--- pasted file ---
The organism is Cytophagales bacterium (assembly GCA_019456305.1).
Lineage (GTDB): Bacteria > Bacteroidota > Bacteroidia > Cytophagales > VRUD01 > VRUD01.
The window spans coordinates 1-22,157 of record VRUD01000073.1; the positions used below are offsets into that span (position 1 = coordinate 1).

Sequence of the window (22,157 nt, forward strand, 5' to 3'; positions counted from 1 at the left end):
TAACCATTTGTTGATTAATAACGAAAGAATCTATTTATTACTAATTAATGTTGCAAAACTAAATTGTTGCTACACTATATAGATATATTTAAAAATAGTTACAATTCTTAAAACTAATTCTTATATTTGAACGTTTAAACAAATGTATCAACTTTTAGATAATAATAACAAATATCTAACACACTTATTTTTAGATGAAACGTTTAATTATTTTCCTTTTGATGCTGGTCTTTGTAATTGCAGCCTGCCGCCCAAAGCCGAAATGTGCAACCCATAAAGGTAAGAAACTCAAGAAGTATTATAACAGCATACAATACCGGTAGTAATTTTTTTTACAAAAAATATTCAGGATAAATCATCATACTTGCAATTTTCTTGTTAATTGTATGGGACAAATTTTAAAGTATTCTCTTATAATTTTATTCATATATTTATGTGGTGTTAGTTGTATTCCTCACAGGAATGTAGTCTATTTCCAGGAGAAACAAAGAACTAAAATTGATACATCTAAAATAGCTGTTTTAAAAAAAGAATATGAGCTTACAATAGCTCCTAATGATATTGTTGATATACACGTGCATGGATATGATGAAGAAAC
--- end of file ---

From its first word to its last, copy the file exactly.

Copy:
The organism is Cytophagales bacterium (assembly GCA_019456305.1).
Lineage (GTDB): Bacteria > Bacteroidota > Bacteroidia > Cytophagales > VRUD01 > VRUD01.
The window spans coordinates 1-22,157 of record VRUD01000073.1; the positions used below are offsets into that span (position 1 = coordinate 1).

Sequence of the window (22,157 nt, forward strand, 5' to 3'; positions counted from 1 at the left end):
TAACCATTTGTTGATTAATAACGAAAGAATCTATTTATTACTAATTAATGTTGCAAAACTAAATTGTTGCTACACTATATAGATATATTTAAAAATAGTTACAATTCTTAAAACTAATTCTTATATTTGAACGTTTAAACAAATGTATCAACTTTTAGATAATAATAACAAATATCTAACACACTTATTTTTAGATGAAACGTTTAATTATTTTCCTTTTGATGCTGGTCTTTGTAATTGCAGCCTGCCGCCCAAAGCCGAAATGTGCAACCCATAAAGGTAAGAAACTCAAGAAGTATTATAACAGCATACAATACCGGTAGTAATTTTTTTTACAAAAAATATTCAGGATAAATCATCATACTTGCAATTTTCTTGTTAATTGTATGGGACAAATTTTAAAGTATTCTCTTATAATTTTATTCATATATTTATGTGGTGTTAGTTGTATTCCTCACAGGAATGTAGTCTATTTCCAGGAGAAACAAAGAACTAAAATTGATACATCTAAAATAGCTGTTTTAAAAAAAGAATATGAGCTTACAATAGCTCCTAATGATATTGTTGATATACACGTGCATGGATATGATGAAGAAAC